How to Use Voice Mail to Organize Your Time

The key to getting more done in your day is to minimize interruptions. If you answer your telephone every time it rings, you’ll have no block of time to complete your work. Controlling your phone time allows you to maximize your day and get more work done in less time.

The answer? Use voice mail to avoid disruptions. When you have a deadline to meet or need some uninterrupted time to think and work, let your calls go to voice mail and deal with them later. This will avoid calls from those people who need ‘just a minute’ of your time and end up talking for fifteen minutes. Your telephone will become one of your favorite time organization tools.

Your outgoing message should give your callers lots of information. Plan this carefully so you will know exactly what the caller wants when you retrieve their message. In fact, you may not have to return the call if you manage to get enough information from your caller. If you just say, “Hi! This is Vicki. Leave your number and I’ll call you back.” you’ve not helped yourself at all. Be clear and concise and give your callers as many details as possible. Let them know when they can expect to hear from you, how to bypass your message or speak with someone else, and let them know if there are alternative ways to reach you. Then ask them for a detailed message.

Voice mail is a two-way street so the message you leave must also be effective. Plan your return call and be concise. No one wants to listen to a message that rambles on and on. If you have to, make notes so there’s no stammering, no lost train of thought, and no forgetting an important detail. Let them know the best time to reach you and then tell them precisely what you need. If you do a good enough job, you may even avoid exchanging phone calls. For instance, “This is Vicki calling. Please fax a copy of Dr. Smith’s IME report for John Jones to me at 231-555-5555.” should get the results you want without spending any more time on the phone. Remember, too, that you’re not in a race to talk as fast as you can. Say your name and telephone number slowly…and then repeat both before you end the call.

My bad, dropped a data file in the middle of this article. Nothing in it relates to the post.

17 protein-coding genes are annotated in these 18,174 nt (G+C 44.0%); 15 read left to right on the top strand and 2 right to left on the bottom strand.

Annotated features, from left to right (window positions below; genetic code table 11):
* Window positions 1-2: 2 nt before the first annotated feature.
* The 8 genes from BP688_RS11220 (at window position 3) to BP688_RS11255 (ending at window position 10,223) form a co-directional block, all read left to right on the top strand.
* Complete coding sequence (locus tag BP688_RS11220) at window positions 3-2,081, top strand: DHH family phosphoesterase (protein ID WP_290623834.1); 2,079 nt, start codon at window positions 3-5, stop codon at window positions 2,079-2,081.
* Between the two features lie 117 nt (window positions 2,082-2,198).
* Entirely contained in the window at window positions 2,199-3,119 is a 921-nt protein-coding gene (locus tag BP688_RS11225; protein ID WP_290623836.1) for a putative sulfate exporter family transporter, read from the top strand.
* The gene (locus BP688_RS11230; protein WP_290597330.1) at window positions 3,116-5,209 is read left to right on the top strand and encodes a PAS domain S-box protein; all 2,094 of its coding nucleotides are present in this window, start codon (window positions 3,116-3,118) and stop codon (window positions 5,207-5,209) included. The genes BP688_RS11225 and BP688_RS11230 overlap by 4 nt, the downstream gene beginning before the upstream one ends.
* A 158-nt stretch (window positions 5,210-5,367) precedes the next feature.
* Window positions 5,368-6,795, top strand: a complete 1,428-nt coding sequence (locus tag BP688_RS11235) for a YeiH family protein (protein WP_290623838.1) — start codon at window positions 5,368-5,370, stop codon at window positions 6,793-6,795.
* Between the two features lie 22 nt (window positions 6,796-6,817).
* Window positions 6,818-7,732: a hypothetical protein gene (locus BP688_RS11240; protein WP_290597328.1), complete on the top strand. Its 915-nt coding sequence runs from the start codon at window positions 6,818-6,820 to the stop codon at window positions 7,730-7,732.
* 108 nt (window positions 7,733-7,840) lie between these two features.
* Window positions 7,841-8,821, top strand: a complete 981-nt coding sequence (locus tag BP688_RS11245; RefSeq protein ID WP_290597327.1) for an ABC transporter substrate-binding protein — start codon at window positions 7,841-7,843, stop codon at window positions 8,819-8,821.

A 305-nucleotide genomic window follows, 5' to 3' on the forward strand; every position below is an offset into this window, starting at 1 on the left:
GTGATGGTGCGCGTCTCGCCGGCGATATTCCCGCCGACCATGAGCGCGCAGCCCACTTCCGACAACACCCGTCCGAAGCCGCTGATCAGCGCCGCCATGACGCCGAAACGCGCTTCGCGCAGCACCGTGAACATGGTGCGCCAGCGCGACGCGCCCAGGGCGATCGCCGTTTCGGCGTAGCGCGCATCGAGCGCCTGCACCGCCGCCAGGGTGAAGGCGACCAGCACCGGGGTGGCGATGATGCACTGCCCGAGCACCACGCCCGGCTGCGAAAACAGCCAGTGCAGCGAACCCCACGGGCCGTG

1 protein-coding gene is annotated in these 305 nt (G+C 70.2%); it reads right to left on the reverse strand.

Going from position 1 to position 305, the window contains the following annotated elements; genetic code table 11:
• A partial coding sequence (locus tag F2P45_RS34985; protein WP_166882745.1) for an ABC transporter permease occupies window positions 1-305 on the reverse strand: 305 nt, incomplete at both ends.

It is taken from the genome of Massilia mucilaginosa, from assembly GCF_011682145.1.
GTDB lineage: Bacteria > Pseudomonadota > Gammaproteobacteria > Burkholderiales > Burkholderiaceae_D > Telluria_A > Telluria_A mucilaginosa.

Try to return calls all at once. In other words, do this in one chunk of time; don’t drag the calls out all day long. Experts will tell you that the best times to return calls are first thing in the morning or immediately after the lunch hour. The last two hours of the day are also good. These are the times when most people are in their offices and you’ll have a better chance of avoiding the dreaded game of phone tag.

One last thing: Your voice mail message reflects your image. Whether it’s the message your callers hear or the message you leave for someone else, this is your opportunity to project a professional image. These messages may be for people you’ll never meet face-to-face. Act accordingly.

Your challenge: Take control of your voice mail. Carefully consider the message your callers currently hear. Does it include enough information so that your expectations are clear? Prepare scripts for different situations (you’re at a meeting or a seminar or on vacation, etc) and update your voice mail as needed. Then move on to the message you leave when you get someone else’s voice mail. Be sure you are, again, including enough information so that they know why you’re calling, when they can reach you and what information you want when they call back. If you take these steps, you’ll be on your way to making the best use of every minute of your day.

Always remember that I remain…

Dedicated to your success!


Vicki Voisin shows paralegals and other professionals how to create lasting success by making small changes that will lead to big improvements in their personal and professional lives. Visit Vicki at for details, and her free special report “Is Your Computer Talking Behind Your Back?”